The renovation of the Johnny Cash Boyhood Home has brought new energy to Dyess, a sleepy village, population less than 500, located just 7 miles off I-55 which parallels the west side of the Mississippi River through northern Arkansas. Tours begin downtown at the Colony’s Greek Revival Administration Building, dedicated by First Lady Eleanor Roosevelt in 1936. Today it houses exhibits on the history of the Dyess Colony and the Great Depression era, as well as many items donated by Cash’s daughters, such as the table J.R. made in high school shop class, his prom program, and the pillow he saved that belonged to his brother, killed in a tragic saw accident.
Next door is the Dyess Colony Visitor Center located in the old town theater and pop shop, which J.R. and his friends frequented in the 1940s. The visitor center just opened in May, 2016, after being rebuilt from the ground up. “Only the facade was still standing,” Hawkins said. “And we had that propped up with 2X4’s.” A shuttle carries visitors on to Cash’s boyhood home, a mile and a half away.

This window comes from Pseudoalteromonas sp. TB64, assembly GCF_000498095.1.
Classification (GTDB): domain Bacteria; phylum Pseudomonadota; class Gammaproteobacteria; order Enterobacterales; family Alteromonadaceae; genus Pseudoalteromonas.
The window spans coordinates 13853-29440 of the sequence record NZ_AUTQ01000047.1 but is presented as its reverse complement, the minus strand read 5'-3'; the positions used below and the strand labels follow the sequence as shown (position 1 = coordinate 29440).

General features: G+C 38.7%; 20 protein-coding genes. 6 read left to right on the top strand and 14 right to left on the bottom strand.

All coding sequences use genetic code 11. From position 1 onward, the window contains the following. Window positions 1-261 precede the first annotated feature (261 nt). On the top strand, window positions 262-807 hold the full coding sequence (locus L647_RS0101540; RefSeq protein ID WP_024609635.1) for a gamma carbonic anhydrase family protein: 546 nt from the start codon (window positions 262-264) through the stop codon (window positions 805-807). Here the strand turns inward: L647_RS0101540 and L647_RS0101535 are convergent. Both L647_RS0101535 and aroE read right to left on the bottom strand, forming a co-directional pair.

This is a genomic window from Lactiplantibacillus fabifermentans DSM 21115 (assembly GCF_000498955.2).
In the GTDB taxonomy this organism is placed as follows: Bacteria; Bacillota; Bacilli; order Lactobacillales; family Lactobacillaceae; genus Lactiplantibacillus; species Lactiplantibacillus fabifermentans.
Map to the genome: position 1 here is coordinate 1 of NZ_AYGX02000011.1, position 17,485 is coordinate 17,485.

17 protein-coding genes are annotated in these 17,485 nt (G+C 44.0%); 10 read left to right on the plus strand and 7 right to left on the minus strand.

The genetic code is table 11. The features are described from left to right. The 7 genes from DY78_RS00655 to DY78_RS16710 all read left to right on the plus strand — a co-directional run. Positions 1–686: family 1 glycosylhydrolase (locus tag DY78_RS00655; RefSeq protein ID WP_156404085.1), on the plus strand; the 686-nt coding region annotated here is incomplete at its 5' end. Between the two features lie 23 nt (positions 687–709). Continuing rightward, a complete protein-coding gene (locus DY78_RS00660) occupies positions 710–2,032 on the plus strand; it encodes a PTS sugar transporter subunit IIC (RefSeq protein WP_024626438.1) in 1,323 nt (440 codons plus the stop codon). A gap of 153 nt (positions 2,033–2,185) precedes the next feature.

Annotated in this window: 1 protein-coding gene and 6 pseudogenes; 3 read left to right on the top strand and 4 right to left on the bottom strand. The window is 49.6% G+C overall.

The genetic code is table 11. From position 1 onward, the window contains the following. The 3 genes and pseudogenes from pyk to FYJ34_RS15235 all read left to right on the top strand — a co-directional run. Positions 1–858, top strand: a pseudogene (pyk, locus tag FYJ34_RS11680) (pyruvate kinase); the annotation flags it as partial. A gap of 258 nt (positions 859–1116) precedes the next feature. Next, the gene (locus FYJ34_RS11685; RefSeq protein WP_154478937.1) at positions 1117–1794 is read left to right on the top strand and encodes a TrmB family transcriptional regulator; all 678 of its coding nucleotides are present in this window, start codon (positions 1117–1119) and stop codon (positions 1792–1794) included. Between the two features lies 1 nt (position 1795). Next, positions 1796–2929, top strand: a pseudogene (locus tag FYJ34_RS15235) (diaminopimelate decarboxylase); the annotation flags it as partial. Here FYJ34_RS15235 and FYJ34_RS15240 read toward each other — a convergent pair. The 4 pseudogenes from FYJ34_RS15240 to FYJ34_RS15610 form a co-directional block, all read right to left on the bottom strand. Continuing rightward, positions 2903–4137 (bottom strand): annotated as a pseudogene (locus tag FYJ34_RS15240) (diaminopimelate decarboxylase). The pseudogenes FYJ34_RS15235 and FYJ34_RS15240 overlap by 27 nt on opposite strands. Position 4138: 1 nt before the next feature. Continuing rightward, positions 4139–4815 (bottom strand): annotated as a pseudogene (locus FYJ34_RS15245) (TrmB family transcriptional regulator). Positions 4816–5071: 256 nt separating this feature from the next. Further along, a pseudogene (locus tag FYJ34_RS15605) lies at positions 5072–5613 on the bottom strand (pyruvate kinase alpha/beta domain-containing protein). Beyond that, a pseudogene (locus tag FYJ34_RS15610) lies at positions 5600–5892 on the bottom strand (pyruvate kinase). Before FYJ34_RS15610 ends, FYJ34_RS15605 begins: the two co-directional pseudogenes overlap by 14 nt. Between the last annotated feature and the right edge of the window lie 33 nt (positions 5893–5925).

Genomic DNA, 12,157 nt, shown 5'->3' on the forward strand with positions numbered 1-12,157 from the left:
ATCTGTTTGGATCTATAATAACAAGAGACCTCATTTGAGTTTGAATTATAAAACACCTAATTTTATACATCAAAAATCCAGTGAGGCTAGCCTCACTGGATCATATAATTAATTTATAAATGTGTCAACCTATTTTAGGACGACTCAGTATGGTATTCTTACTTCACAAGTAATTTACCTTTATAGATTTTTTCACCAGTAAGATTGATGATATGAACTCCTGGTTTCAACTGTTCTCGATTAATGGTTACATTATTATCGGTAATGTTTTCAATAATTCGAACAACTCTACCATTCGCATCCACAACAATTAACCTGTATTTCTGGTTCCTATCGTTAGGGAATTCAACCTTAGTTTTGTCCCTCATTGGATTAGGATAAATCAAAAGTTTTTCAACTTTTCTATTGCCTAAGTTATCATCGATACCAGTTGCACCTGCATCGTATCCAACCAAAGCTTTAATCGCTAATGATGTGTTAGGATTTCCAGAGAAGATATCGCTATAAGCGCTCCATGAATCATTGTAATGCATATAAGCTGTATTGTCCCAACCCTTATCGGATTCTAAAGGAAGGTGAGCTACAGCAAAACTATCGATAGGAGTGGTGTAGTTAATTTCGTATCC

The project’s master plan calls for rebuilding the outbuildings around the Cash homestead, including the barn, chicken coop and outhouse. Funds will continue to come from an annual event, now expanded to the three-day Johnny Cash Heritage Festival, relocated to Dyess with a concert on the homestead grounds, set to debut Oct. 19-21, 2017. The transformation of the Cash home from ruin to tourist destination is a breath of new life for Dyess, said Larry Sims. “It had to be done. Our town was nearly gone.”
A graduate of Franconia College in Social Psychology, Renee has worked
as Travel Editor for Charlotte Magazine and has written three travel
guidebooks for Countryman Press among other writing assignments. She enjoys food and camping.
Make Sure To Stay At:
Meeman-Shelby Forest State Park, a 12,539-acre hardwood bottomland bordering the mighty Mississippi River
13 miles north of Memphis featuring mature Bald Cypress and Tupelo